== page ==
Journals of the Board of Trade and Plantations: Volume 4, November 1718 - December 1722. Originally published by His Majesty's Stationery Office, London, 1925.
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Journal, March 1722
March 2. Present:—Mr. Chetwynd, Mr. Pelham, Mr. Bladen.
Mr. West's report.
Letter to Mr. Attorney General and Mr. Solicitor General.
Mr. West's report, in answer to the letter writ him the 17th of the last month, with the state of a case and query relating to the Revenue Acts of Jamaica, and several other Acts, (of that island), depending thereon, was read. Whereupon directions were given for writing a letter to Mr. Attorney and Mr. Solicitor General to the same purpose, as that abovementioned to Mr. West, and to desire their opinion on the said state and query, as soon as possibly may be.
Order, Committee of Council.
An order of the Lords of the Committee of Council, dated the 17th of the last month, referring to this Board the petition of Joseph Jenks, Esq., and Richard Partridge, agents for the colony of Rhode Island and Providence Plantations in New England, relating to the boundaries between them and Connecticut colony, as also an answer thereto from Mr. Dummer, agent for the colony of Connecticut, was read; whereupon ordered that the parties abovementioned be desired to bring in writing, what they may have respectively to offer on the said petition.
Duke of Hamilton's memorial.
Right to lands.
A memorial in behalf of his Grace, the Duke of Hamilton and Brandon, desiring a copy of the report made by the Board of Trade in the year 1697, upon the petition of the Duchess of Hamilton, his grandmother, relating to the right to some lands in New England, was read; whereupon their Lordships agreed that his Grace might have a copy, as desired.
March 7. Present:—Mr. Chetwynd, Mr. Bladen.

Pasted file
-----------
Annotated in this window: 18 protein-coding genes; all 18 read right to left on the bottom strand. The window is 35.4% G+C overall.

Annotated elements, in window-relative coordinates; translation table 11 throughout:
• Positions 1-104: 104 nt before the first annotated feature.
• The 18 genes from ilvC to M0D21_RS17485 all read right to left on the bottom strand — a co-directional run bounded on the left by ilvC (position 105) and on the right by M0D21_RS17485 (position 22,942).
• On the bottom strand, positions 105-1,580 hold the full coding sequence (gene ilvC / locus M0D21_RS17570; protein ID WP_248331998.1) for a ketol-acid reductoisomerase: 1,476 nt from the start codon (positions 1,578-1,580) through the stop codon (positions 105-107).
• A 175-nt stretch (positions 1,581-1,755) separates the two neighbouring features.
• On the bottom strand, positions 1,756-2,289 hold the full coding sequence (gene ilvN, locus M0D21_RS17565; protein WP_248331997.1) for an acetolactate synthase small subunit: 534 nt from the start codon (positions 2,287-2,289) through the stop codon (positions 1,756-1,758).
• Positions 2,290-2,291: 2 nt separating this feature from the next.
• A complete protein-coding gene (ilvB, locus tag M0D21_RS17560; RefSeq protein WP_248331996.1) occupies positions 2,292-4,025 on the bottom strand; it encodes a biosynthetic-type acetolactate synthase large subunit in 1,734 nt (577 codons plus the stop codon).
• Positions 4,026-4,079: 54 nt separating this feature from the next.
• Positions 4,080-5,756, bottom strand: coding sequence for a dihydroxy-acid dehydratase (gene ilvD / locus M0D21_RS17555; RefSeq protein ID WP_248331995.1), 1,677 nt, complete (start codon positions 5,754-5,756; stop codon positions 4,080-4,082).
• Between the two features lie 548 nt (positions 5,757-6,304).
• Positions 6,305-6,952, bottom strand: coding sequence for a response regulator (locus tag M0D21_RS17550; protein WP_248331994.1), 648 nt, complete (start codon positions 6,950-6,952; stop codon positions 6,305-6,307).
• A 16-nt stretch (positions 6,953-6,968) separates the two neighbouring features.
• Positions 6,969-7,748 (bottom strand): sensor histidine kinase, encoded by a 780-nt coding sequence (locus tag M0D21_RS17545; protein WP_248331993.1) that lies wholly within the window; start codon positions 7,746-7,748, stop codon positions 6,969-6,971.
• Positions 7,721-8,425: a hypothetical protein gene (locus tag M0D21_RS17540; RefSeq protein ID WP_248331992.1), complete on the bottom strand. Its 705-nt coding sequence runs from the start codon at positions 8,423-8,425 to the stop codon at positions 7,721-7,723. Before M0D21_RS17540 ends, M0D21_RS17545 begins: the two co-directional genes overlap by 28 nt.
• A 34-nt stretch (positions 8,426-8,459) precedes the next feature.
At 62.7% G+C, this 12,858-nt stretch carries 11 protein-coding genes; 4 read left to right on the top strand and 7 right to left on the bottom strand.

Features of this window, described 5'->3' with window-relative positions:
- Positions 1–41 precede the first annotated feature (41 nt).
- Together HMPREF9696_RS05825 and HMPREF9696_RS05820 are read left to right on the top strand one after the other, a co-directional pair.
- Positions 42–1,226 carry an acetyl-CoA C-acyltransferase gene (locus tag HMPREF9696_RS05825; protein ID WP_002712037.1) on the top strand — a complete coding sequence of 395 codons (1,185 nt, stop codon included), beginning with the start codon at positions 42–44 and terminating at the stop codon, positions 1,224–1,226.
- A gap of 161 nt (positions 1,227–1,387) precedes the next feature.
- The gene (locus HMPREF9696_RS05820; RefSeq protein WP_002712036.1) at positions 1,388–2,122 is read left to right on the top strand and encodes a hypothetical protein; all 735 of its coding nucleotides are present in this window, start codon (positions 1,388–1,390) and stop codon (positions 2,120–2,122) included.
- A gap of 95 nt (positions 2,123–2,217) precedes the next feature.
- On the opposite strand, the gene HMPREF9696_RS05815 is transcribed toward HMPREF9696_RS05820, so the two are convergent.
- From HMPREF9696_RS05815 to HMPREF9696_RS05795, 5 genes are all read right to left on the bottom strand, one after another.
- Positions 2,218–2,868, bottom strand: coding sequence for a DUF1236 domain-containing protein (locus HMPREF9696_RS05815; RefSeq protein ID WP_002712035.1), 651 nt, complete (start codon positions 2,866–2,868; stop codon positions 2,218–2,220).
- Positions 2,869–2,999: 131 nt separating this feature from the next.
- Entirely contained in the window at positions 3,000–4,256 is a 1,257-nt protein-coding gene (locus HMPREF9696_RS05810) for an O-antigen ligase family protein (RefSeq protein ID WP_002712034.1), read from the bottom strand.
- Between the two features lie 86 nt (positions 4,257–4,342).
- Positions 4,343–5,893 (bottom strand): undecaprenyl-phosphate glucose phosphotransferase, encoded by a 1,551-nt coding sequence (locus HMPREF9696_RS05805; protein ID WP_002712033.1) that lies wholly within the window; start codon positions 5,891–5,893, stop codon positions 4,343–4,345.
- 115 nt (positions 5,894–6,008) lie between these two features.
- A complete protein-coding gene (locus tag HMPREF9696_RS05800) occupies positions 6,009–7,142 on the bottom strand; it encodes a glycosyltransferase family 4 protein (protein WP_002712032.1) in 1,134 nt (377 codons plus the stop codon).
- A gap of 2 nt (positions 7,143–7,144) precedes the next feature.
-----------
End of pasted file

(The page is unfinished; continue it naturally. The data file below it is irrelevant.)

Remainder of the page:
Mr. Attorney General and Mr. Solicitor General's report.
Duke of Portland's memorial.
Mr. Attorney and Mr. Solicitor General's report upon the state of a case and query, sent to them the 2nd inst., relating to the Revenue Acts of Jamaica, and several other Acts of that island depending thereon, was read; whereupon the draught of a representation on the Duke of Portland's memorial, mentioned in the Minutes of the 13th of the last month, relating to the said Acts, was prepared and ordered to be transcribed.
March 8. Present:—Earl of Westmorland, Mr. Docminique, Mr. Pelham, Mr. Bladen.
The Secretary laid before their Lordships the accounts of the incidental charges of this office, from Lady Day, 1721, to Christmas following, viz.:—
Whereupon a letter, transmitting the same to the Lords of His Majesty's Treasury, and praying payment thereof, as likewise certifying the three months salary due to the Secretary and other officers in the service of this Commission at Christmas last, was signed.
March 28. Present:—Earl of Westmorland, Mr. Chetwynd, Mr. Docminique, Mr. Bladen.
Duke of Portland's memorial.
Letter to Lord Carteret.
Their Lordships taking into further consideration the draught of a representation, mentioned in the Minutes of the 7th inst., upon the Duke of Portland's memorial, relating to the Revenue Acts of Jamaica and several other Acts of that island depending thereon, and which are near expiring, the said representation was agreed and signed, as also a letter inclosing the same to the Lord Carteret.
Letter from Lord Townshend.
Extract. Mr. Jackson.
Letter to Mr. Carkesse.
A letter from the Lord Viscount Townshend, of the 6th inst., together with an inclosed extract of one from Mr. Jackson, His Majesty's minister at Stockholm, dated the 14th of February last, relating to the high demands in Sweden for weighing and measuring the goods imported and exported by British merchants there, above what is paid by the natives of that kingdom, and the copy of a clause of the 12th article of the treaty concluded between Great Britain and Sweden, the 21st day of January, 1719–20, were read; where upon ordered that a letter be writ to Mr. Carkesse, to desire he will move the Commissioners of His Majesty's Customs for their directions to the proper officer, that this Board may have, with all convenient speed, an account of the rates, which the Swedes or other foreigners are obliged to pay at the port of London or other parts of Great Britain, for weighing and measuring the goods, which they either import or export, and of the difference, if there be any, between what His Majesty's subjects and what foreigners pay for the same.